I commented this on a page I’m a part of, where some high-minded intellectuals were mocking one of those pictures where a Christian holds up a sign questioning atheism. In this cast, the question was: “How do you explain a sunset if there is no God?” On the surface, this seems like a stupid question… But really, only if you presume the person asking it is stupid because they dare question you. Here is a paraphrase of my comment + a reply to someone’s retort who was continuing to misapprehend it:
“This is what happens when people only use one side of their brain to view reality. I refer both to this woman’s question, which seems to fundamentally misunderstand what no God implies, and the responses, which seem to misunderstand just what question ‘God’ answers.
Her question does not imply she doesn’t know the earth revolves around the sun — it implies that without a God, there is no Reason for something so beautiful and perfect to exist. She just can’t comprehend why there would be a sunset if no one crafted it. And the idea that the Earth revolves around the Sun is not a Reason. It is the cause of an effect, but not a capital ‘R’ Reason.
In this context, Reason implies will & mind, and it’s the only way some people comprehend the things around them. It’s a reality filter, if you will, just like viewing the world as a causal chain also is. People like this woman cannot conceive of a thing without the will of something else to put it there. To live in a rudderless universe isn’t something they can wrap their brain around, and I will admit that I didn’t get just how beautiful the revelation of it could be. That all this is, and possibly ever was, and with cause, but without Reason, is not, in fact, terrifying, but beautiful.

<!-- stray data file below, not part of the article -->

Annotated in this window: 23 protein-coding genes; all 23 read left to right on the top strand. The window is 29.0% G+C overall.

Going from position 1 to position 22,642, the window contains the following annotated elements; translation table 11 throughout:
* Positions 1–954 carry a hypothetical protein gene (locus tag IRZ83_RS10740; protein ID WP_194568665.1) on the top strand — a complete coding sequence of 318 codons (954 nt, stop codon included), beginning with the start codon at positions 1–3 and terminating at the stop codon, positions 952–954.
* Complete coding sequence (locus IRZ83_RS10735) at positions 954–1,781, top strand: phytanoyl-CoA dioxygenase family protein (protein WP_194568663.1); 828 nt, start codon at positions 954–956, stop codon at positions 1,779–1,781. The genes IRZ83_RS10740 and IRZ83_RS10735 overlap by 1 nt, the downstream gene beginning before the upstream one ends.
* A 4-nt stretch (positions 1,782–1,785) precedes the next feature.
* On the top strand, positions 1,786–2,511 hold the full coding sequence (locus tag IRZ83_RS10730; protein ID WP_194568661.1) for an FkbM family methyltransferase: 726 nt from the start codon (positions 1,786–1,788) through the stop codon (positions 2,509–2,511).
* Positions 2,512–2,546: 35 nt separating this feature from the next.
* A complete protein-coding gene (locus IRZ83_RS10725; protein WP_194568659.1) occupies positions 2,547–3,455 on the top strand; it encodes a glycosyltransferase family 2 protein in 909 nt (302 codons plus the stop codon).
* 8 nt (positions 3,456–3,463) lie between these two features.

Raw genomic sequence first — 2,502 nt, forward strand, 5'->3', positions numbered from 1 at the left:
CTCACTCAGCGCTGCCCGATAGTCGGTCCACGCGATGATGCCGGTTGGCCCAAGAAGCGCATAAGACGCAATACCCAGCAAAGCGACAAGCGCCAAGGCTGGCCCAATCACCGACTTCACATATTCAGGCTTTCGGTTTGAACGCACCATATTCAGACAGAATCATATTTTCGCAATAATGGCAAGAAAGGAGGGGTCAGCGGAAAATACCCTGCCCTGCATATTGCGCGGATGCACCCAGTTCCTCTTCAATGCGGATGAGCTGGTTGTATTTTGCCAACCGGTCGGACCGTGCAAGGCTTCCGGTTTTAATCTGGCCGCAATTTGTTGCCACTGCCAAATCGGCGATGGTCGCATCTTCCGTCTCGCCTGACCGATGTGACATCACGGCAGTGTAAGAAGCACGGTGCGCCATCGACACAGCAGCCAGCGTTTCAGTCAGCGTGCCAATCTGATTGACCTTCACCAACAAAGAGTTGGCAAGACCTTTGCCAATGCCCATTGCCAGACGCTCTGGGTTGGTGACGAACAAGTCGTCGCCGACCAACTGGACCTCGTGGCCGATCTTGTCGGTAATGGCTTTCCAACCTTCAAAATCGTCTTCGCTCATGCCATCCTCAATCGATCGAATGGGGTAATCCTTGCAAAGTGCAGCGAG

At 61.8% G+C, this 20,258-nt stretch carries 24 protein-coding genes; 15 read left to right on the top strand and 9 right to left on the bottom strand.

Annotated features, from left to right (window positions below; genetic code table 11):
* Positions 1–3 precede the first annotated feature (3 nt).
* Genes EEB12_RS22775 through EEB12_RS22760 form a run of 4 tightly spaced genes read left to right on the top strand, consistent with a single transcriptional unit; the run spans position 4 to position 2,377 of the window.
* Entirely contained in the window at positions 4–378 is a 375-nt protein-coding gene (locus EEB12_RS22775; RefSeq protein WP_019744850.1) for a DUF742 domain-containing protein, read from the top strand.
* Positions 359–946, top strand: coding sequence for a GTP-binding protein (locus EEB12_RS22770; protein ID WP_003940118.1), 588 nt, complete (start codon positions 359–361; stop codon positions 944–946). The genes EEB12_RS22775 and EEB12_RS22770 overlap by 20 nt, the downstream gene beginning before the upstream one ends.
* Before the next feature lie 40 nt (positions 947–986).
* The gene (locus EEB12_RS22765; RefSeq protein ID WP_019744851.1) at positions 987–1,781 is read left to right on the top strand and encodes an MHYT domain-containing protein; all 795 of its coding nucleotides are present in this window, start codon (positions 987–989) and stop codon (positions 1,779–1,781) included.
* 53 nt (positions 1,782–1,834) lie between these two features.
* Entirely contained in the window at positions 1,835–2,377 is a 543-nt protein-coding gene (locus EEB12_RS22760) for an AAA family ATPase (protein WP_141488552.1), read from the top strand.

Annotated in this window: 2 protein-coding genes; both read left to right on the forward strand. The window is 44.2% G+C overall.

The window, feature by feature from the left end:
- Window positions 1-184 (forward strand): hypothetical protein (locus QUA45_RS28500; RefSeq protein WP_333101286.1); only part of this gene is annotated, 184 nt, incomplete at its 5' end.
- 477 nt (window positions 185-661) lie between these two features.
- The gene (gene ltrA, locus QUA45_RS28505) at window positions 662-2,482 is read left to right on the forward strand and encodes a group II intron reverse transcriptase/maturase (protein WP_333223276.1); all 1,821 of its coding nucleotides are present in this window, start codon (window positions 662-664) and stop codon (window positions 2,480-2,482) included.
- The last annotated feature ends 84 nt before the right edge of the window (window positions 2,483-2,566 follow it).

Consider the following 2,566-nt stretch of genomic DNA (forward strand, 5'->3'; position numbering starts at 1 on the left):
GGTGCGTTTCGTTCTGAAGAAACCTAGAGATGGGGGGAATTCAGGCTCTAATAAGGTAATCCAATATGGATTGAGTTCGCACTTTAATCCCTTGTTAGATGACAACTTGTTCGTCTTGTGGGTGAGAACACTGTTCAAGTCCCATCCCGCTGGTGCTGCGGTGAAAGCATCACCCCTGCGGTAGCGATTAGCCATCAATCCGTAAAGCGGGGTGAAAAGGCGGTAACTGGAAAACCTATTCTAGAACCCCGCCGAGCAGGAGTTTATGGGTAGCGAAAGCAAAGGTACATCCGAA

I believe in both. The reconciliation of the opposites–the world is both conscious and vacant, depending entirely upon where one is standing and how one interprets the data. No religion is correct, and science, while correct, is not the complete picture, nor can it ever truly be. It can only address the “how,” not the “why” of things. Because “why” is an abstract question meant to be contemplated, not answered.
(Here is where a commenter retorted, saying science answers plenty of why’s such as why the sky is blue, etc.)
You’re not answering the same “why.” The scientist tells you why the paint is blue. Only Monet can tell you why his sky is blue.
This fundamental difference in what the question means is the source of the entire disagreement. You cannot answer a philosopher’s question with a fact. You simply cannot. The only answer to a philosopher’s question is more thought. An answer is where thought ceases. The problem comes from both religion and science trying to answer the unanswerable. The point of “God” as a concept is to continue thinking about the infinite and thus expand one’s mind. As the purpose of lifting weights is not to put them on a high surface, but to grow stronger. The point of science is to answer the answerable, know the knowable, and probe the infinite. There, the point is the journey, and to continue answering forever, where the former is to continue questioning.
You cannot answer a philosophical “why?”, but the point is–and the one they’ve forgotten or have been tricked into never knowing–is that they cannot, either, and that the answer was never the point of it all.”